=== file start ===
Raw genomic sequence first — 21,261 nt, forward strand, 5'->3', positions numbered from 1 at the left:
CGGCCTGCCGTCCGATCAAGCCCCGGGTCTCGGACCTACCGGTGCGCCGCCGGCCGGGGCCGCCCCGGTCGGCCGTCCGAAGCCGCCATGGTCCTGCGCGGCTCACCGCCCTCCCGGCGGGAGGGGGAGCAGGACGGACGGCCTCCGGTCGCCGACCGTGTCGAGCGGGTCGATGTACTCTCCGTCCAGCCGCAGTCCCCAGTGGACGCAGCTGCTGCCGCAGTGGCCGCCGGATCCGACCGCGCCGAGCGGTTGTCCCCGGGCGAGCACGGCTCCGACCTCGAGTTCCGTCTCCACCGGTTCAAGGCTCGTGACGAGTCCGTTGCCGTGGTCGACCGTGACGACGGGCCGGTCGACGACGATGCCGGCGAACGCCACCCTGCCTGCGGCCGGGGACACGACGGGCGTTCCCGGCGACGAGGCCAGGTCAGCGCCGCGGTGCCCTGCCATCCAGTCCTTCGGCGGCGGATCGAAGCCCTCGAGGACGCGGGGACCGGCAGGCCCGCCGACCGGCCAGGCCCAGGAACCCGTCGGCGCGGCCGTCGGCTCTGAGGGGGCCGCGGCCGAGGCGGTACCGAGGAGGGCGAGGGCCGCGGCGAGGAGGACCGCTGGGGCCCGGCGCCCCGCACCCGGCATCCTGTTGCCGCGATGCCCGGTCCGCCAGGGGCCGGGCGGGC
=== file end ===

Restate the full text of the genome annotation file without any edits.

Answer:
Raw genomic sequence first — 21,261 nt, forward strand, 5'->3', positions numbered from 1 at the left:
CGGCCTGCCGTCCGATCAAGCCCCGGGTCTCGGACCTACCGGTGCGCCGCCGGCCGGGGCCGCCCCGGTCGGCCGTCCGAAGCCGCCATGGTCCTGCGCGGCTCACCGCCCTCCCGGCGGGAGGGGGAGCAGGACGGACGGCCTCCGGTCGCCGACCGTGTCGAGCGGGTCGATGTACTCTCCGTCCAGCCGCAGTCCCCAGTGGACGCAGCTGCTGCCGCAGTGGCCGCCGGATCCGACCGCGCCGAGCGGTTGTCCCCGGGCGAGCACGGCTCCGACCTCGAGTTCCGTCTCCACCGGTTCAAGGCTCGTGACGAGTCCGTTGCCGTGGTCGACCGTGACGACGGGCCGGTCGACGACGATGCCGGCGAACGCCACCCTGCCTGCGGCCGGGGACACGACGGGCGTTCCCGGCGACGAGGCCAGGTCAGCGCCGCGGTGCCCTGCCATCCAGTCCTTCGGCGGCGGATCGAAGCCCTCGAGGACGCGGGGACCGGCAGGCCCGCCGACCGGCCAGGCCCAGGAACCCGTCGGCGCGGCCGTCGGCTCTGAGGGGGCCGCGGCCGAGGCGGTACCGAGGAGGGCGAGGGCCGCGGCGAGGAGGACCGCTGGGGCCCGGCGCCCCGCACCCGGCATCCTGTTGCCGCGATGCCCGGTCCGCCAGGGGCCGGGCGGGC